5. Yoga helped me connect with others from a place of abundance instead of lack. My extreme ambition, the lack of purpose and all the problems that came with that had made me extremely self centered and superficial. I was basically using relationships to feel better about myself. Through practice, I gave myself the love and self respect I deserved (like we all do). I no longer needed to use others and became able to form more meaningful relationships over the years. I stopped living inside my head and all the drama that was taking place there. I found the courage to get out there and be vulnerable, imperfect and real. As I was slowly dealing with my own issues, I developed the capacity to truly care about other people. I didn’t have that before and I wish with all my heart I did.

6. Yoga made me stop seeking external validation. At the beginning there was fear and resistance as I was holding on tight to who I thought I should be. But gradually, with practice and the growth that came out of it, the approvals and praises I was so addicted to constantly seeking mattered less and less. I had come to terms with myself, my past, what I perceived as my failures and stopped punishing myself for having gotten things wrong. Just like a snake sheds its old skin, I let go of all my invented identities and revealed my true self. I no longer needed external recognition to bring purpose to my life. I no longer feared failure, embarrassment, being laughed at, not being respected or admired.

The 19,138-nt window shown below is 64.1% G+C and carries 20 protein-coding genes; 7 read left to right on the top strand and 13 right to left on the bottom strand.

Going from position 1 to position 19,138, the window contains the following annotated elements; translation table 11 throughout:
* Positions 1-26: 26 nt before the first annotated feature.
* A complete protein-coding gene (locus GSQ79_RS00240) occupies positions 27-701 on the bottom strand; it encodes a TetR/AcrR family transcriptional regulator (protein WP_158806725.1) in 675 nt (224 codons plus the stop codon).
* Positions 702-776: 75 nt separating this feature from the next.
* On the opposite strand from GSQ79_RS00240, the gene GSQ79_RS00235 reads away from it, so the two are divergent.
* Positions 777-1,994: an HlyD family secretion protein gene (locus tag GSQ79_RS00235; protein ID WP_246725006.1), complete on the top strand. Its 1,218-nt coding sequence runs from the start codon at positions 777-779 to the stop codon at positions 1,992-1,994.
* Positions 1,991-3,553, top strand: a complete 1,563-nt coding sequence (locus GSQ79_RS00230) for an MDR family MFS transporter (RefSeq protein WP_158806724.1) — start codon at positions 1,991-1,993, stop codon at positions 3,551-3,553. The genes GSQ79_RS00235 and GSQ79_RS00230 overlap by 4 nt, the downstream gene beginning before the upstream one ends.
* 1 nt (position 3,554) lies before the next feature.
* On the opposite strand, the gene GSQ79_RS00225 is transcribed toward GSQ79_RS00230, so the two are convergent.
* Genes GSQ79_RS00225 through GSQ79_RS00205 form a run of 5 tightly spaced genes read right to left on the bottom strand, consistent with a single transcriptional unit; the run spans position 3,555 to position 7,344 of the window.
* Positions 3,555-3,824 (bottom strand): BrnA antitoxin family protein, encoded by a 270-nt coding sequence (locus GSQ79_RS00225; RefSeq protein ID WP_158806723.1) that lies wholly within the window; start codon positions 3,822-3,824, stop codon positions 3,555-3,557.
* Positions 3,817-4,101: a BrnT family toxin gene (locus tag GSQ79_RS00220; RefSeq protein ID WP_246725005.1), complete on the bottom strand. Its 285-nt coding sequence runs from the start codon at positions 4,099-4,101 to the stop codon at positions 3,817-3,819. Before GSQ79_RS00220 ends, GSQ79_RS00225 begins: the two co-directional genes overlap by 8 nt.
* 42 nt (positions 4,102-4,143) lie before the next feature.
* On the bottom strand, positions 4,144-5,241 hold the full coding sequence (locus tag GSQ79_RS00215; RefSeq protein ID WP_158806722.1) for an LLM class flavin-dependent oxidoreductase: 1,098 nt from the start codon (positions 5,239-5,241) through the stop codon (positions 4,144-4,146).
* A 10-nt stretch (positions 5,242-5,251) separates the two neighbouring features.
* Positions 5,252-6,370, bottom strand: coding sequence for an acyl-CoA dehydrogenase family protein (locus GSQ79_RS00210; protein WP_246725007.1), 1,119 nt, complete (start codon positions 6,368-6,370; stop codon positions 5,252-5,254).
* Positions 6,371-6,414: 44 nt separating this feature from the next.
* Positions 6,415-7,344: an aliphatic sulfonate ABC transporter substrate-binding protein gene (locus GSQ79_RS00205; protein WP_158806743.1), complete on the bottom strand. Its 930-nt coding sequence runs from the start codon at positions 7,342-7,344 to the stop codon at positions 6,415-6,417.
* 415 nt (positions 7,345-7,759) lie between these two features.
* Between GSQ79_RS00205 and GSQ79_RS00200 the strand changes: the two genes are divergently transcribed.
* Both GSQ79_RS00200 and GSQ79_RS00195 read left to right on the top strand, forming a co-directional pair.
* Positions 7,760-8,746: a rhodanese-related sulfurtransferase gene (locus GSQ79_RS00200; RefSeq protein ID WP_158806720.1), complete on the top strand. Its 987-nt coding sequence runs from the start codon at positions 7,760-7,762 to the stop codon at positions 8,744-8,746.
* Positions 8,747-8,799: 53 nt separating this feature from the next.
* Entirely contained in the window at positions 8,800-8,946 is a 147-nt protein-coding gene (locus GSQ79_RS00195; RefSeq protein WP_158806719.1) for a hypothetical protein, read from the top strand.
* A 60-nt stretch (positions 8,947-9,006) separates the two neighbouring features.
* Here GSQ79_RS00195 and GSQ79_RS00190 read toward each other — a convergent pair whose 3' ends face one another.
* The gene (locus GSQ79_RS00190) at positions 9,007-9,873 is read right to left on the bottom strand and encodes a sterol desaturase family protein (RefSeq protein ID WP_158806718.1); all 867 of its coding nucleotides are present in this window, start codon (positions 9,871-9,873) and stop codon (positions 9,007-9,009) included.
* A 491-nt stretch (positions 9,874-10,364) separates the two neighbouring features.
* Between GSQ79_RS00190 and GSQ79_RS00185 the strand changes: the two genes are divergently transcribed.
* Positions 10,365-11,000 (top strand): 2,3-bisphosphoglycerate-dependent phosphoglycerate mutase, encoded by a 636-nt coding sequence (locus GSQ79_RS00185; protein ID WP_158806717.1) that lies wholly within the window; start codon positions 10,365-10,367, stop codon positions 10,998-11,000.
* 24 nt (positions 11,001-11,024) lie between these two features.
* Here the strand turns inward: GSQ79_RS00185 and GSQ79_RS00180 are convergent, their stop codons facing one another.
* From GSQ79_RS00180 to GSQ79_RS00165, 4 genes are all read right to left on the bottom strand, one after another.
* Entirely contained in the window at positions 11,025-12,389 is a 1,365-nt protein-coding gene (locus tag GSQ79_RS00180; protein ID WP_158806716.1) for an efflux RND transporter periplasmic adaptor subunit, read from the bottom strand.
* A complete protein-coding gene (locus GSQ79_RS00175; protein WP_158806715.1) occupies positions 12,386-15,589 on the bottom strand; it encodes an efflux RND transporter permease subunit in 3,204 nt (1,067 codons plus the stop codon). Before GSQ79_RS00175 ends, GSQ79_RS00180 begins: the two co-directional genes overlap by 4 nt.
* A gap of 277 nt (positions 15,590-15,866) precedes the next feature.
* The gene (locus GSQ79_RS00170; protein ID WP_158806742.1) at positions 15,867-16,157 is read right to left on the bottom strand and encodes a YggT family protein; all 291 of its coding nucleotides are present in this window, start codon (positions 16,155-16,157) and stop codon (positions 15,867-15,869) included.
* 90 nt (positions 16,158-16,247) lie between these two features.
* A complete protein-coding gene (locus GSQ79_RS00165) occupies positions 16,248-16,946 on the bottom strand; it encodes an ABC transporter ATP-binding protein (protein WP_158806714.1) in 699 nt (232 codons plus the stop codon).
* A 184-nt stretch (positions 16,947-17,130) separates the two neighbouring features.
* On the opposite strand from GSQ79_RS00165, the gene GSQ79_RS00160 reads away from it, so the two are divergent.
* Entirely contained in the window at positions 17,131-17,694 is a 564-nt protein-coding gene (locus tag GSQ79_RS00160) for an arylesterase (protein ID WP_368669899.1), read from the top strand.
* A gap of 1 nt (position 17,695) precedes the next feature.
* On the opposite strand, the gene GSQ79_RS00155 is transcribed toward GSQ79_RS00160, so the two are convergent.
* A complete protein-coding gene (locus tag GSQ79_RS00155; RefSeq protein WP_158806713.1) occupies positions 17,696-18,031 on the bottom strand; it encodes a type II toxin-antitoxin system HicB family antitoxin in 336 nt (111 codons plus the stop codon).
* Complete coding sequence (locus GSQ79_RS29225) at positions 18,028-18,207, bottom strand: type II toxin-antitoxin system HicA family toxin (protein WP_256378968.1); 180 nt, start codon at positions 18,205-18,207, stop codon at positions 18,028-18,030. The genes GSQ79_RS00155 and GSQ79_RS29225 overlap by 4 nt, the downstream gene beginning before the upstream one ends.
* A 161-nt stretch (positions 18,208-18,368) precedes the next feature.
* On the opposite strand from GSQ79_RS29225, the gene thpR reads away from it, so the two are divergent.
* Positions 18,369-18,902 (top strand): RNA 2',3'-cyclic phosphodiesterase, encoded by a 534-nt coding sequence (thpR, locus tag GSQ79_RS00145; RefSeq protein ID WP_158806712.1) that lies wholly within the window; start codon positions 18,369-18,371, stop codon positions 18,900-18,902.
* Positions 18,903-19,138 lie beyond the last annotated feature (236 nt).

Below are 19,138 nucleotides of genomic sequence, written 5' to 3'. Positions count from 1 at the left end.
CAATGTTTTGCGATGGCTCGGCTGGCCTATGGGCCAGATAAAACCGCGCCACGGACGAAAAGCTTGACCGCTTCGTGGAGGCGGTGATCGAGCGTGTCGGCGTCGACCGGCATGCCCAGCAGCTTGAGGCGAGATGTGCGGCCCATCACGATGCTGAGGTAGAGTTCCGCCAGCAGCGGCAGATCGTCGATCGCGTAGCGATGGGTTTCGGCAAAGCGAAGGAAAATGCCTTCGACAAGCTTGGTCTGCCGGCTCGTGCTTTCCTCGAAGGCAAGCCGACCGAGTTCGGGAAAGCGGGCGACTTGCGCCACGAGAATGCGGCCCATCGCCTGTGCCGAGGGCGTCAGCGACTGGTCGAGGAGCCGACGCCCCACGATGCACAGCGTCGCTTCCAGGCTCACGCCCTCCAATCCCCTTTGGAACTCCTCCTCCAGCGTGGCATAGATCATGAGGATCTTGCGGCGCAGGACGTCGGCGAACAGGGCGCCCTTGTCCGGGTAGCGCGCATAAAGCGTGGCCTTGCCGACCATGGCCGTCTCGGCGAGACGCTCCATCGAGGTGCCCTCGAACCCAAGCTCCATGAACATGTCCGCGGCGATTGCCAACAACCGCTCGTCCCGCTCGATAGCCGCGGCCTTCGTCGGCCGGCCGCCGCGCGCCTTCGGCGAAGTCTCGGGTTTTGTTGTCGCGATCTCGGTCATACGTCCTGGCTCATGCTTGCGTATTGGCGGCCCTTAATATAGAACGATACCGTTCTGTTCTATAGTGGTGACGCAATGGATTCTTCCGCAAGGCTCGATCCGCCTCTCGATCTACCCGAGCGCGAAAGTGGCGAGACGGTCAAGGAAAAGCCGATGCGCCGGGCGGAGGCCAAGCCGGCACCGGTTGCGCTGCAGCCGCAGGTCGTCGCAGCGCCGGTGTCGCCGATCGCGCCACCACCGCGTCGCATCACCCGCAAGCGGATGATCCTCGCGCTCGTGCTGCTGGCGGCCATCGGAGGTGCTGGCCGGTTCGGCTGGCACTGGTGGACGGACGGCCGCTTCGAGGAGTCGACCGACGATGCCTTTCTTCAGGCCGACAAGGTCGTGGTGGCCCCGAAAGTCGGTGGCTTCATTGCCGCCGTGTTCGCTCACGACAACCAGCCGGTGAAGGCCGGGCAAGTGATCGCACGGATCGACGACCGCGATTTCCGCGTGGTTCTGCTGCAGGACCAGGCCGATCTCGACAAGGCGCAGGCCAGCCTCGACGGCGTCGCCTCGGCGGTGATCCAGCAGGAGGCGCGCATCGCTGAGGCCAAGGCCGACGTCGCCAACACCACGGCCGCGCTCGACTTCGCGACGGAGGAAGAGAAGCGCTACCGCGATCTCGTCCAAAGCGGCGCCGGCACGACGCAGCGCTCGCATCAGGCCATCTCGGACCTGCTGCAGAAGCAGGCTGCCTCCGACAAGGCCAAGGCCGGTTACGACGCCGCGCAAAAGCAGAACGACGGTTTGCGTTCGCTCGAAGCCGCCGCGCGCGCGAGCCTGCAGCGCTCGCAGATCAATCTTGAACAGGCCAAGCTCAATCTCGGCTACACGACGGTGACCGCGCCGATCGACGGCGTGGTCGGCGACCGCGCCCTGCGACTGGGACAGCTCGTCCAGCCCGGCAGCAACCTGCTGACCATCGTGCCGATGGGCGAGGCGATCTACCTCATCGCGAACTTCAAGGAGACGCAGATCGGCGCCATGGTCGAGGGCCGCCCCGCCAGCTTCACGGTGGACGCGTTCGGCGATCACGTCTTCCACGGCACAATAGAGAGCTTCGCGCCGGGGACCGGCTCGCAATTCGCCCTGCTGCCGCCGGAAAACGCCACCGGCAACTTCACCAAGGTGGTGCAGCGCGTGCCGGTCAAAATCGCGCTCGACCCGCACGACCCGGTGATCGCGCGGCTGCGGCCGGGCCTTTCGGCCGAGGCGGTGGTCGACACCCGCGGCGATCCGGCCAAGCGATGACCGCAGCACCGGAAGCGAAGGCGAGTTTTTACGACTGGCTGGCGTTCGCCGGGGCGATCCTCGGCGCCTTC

I learned that life is too short to waste it trying to please others and get them to like and accept you.


7. Yoga dissolved my fears. As I was building physical strength and self-confidence, my fears of the unknown, uncertainty, abandonment and failure started dissolving, to reveal a clear sky. I was not afraid anymore. I knew that no matter how many times I might fall, I would always find the strength to get back on my feet and keep walking towards my life purpose.


8. Yoga became my life purpose. It offered me the kind of guidance I always wish I had but never did. It became the understanding parent, the true friend, the reliable partner and the never ending inspiration I was seeking.

It made me understand that happiness is a choice we can make for ourselves. So I chose happiness and decided to dedicate my life in instilling the same passion in others.

I truly believe that the answers we are seeking in all the wrong places can be found if we decide to engage in an inward journey and make peace with who we really are. And if we are lucky there might be a few guardian angels guiding us through this journey. I was lucky enough to have some, and this is for them.

“We are all just walking each other home" –Ram Dass